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Fender Super Champ mod to make it sound more like a early Marshall

TM1

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Jun 27, 2003
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I have an `83 Super Champ. Nice amp, but I'd like it to sound more like a mid Sixties Marshall. I put in an Alnico Celestion and changed the output valves to EL-37's, Replace the 500pf with a 250pf and both caps I switched to .022's. Still sounds more Fender like than what I want. Anyone have any suggestions on how to change it to a Marshall from a Fender without changing a ton of Fender stuff out..?
Thanks/Cheers!
 

poor man's burst

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Oct 3, 2010
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The Fender Super Champ is a modified Princeton reverb. Arguably the best amp in the Paul Rivera line designed for Fender , the last line built point-to-point. One of the rare "modern" (80s and after) thought after by collectors and musicians, that many people would be happy to have as is. Instead of trying to change its fundamental character into something that it isn't, I would rather consider that kind of amp
which would likely be much closer to what you are looking after.
The only mods I would consider (and do) on a Super Champ are: install a trimmer to adjust the bias, change the 47ohms bias feed resistor with a 47ohms 1 watt, add screen gris resistors, add a speaker output jack and a standby switch.
 

TM1

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Yeah, I changed the coupling & tone caps to .022’s & the 500pf to a 250 of as well as the bias section cause I’m running EL37’s(the Mullard version of a KT66. And a few other changes.. It just still has that weird Treble aspect like a BF Fender..
 

poor man's burst

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EL37 pulls 1,4 amps each on heater instead of 0,45 for the 6V6 that were intended for the Super Champ, which ask for a total of 3,85 amps on the heater supply instead of 1,95. Unlesss you have added an auxilliary transformer for the heaters, it is a good way to fry a power transformer.
Also, a pair of EL37 could theorically produce 45 to 50 watts, which would have to be provided by the power transformer and would go through the output transformer. Neither of them were designed for this kind of power.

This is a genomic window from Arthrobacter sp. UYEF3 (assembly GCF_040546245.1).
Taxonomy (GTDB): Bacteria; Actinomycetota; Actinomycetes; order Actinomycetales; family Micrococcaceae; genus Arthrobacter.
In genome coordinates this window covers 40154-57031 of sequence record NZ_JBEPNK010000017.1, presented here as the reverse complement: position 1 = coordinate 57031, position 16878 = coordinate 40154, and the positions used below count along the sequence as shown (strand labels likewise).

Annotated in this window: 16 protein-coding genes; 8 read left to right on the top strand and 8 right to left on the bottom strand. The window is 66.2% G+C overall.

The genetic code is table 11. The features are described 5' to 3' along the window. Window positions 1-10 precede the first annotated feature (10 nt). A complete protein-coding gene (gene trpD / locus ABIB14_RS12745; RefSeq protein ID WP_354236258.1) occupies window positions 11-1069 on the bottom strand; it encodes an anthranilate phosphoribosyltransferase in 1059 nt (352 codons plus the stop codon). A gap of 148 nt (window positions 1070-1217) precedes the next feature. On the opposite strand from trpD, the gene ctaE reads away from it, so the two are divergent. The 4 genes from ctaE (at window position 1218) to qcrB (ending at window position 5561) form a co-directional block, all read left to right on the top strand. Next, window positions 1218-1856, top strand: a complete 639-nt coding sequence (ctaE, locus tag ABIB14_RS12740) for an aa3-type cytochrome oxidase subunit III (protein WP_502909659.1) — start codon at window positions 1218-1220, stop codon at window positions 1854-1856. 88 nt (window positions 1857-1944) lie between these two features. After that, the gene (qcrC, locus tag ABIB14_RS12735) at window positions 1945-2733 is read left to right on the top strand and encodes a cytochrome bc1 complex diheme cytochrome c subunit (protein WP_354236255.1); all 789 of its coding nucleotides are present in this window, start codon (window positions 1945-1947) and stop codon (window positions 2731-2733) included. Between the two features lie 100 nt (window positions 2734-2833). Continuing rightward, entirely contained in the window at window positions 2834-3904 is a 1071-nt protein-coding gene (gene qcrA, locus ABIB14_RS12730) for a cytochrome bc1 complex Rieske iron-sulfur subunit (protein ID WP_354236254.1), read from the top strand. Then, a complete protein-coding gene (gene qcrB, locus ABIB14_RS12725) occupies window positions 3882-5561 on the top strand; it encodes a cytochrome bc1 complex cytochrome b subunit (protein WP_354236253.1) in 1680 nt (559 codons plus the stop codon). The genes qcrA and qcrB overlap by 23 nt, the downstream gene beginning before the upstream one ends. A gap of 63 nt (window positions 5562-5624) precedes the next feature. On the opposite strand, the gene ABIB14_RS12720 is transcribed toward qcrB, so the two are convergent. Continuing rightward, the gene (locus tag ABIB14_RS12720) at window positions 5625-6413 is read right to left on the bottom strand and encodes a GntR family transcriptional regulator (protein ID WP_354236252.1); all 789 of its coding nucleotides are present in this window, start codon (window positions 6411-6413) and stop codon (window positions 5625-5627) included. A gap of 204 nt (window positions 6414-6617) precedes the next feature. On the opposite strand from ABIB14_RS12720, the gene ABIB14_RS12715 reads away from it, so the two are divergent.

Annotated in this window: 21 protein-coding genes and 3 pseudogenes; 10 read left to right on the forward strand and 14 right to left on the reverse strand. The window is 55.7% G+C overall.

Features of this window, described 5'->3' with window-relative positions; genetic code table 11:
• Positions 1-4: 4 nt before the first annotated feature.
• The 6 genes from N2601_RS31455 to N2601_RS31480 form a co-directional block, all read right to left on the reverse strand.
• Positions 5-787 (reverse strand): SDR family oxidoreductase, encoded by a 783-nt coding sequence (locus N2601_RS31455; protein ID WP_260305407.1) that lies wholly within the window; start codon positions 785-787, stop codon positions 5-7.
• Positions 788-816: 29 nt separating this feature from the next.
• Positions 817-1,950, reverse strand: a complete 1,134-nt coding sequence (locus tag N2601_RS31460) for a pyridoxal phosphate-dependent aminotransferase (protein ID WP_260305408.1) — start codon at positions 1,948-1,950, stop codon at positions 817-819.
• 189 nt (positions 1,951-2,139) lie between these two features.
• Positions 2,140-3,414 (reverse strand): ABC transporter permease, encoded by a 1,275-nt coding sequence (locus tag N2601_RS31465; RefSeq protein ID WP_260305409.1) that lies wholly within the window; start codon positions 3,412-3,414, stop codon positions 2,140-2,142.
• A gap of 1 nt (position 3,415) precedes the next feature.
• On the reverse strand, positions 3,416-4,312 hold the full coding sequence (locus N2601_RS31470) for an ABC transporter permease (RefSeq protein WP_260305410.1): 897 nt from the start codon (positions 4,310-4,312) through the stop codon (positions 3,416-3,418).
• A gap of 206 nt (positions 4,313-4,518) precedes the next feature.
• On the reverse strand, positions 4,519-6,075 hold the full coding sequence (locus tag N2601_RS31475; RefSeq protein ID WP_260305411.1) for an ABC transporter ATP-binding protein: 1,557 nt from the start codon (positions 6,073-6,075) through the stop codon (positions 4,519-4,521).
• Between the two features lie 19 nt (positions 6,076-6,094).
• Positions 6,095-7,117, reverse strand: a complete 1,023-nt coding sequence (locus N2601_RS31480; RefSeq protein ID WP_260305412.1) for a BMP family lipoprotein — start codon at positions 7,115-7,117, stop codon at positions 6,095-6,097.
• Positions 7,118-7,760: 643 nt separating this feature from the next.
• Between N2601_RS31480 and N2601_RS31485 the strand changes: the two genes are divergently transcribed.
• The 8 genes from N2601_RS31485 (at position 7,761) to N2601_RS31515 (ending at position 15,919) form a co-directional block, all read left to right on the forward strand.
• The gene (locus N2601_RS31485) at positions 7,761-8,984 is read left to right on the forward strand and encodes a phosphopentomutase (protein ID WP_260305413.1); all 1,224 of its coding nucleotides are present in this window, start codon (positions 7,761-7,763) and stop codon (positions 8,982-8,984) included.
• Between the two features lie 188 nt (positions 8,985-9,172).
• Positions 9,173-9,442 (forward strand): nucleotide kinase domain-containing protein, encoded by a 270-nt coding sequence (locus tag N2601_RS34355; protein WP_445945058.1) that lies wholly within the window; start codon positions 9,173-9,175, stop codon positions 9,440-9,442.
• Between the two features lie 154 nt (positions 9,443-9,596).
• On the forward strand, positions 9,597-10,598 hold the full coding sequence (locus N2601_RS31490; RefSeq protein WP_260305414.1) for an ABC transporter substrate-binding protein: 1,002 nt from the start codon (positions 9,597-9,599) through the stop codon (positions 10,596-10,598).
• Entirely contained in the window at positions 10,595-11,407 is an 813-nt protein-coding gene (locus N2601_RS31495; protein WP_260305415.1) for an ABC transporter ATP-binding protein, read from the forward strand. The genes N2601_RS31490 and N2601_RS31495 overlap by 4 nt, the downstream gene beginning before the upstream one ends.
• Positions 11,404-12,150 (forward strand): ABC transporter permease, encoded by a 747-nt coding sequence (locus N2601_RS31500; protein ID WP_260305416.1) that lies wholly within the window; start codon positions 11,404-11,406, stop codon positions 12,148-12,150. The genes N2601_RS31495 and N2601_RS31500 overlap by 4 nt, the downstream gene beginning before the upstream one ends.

Wally

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Feb 27, 2003
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You could change the slope resistor to 56K or even 47k to move the mids up a bit.
Roll the treble down as well as the bass…bass at 3-4….treble to taste. Pull the mid boost.
Pull the Lead function….with that preamp gain set in the lower half of the range. Lead MV at 10.
MV at 10….or to taste. I run Eminence ALK 1028s in my Super Champs. The stock speakers do not do the amp justice.
You could increase the value of the midrange resistor. 4.7k is a bit light.
I would return to 6V6s. Ime, tubes are not going to be as important to the sonics as is the design.
The SC circuit is a bit far away from a big tweed/Marshall , but one can approximate a wide variety of sonics with an SC with proper manipulation controls.
 

Old dude 70

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Dec 20, 2021
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If it’s your only amp or you really need this amp to sound different, go for it, do what works

if it’s not critical I’d go amp in a box, way easier and usable in other amps etc
 

TM1

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Jun 27, 2003
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I’ve got a few Revival Drives! I have a lot of amps as well: brown Princeton, brown Deluxe, the Super Champ, Marshall Style #1 Bluesbreaker I built in 2006, Marshall Astoria combo & Astoria head, Lead 12(#5005),, late 70’s MusicMan RD100, Sound City Plus 50, Kalamazoo Model 2, little Harmony H303, etc..
 

Wally

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Feb 27, 2003
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I’ve got a few Revival Drives! I have a lot of amps as well: brown Princeton, brown Deluxe, the Super Champ, Marshall Style #1 Bluesbreaker I built in 2006, Marshall Astoria combo & Astoria head, Lead 12(#5005),, late 70’s MusicMan RD100, Sound City Plus 50, Kalamazoo Model 2, little Harmony H303, etc..

With these amps, I would leave the SC alone.
 

Gitfiddler

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Apr 25, 2003
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1,183
I've owned 4 Super Champs and 3 Champ II's. Great little beasts for what they are...Fenders, not Marshalls.

The best mod for them is to add an 8ohm speaker out, then connect the little beast to an extension cab loaded with your favorite variety of 1, 2 or 4, 12" speakers. YMMV.
 
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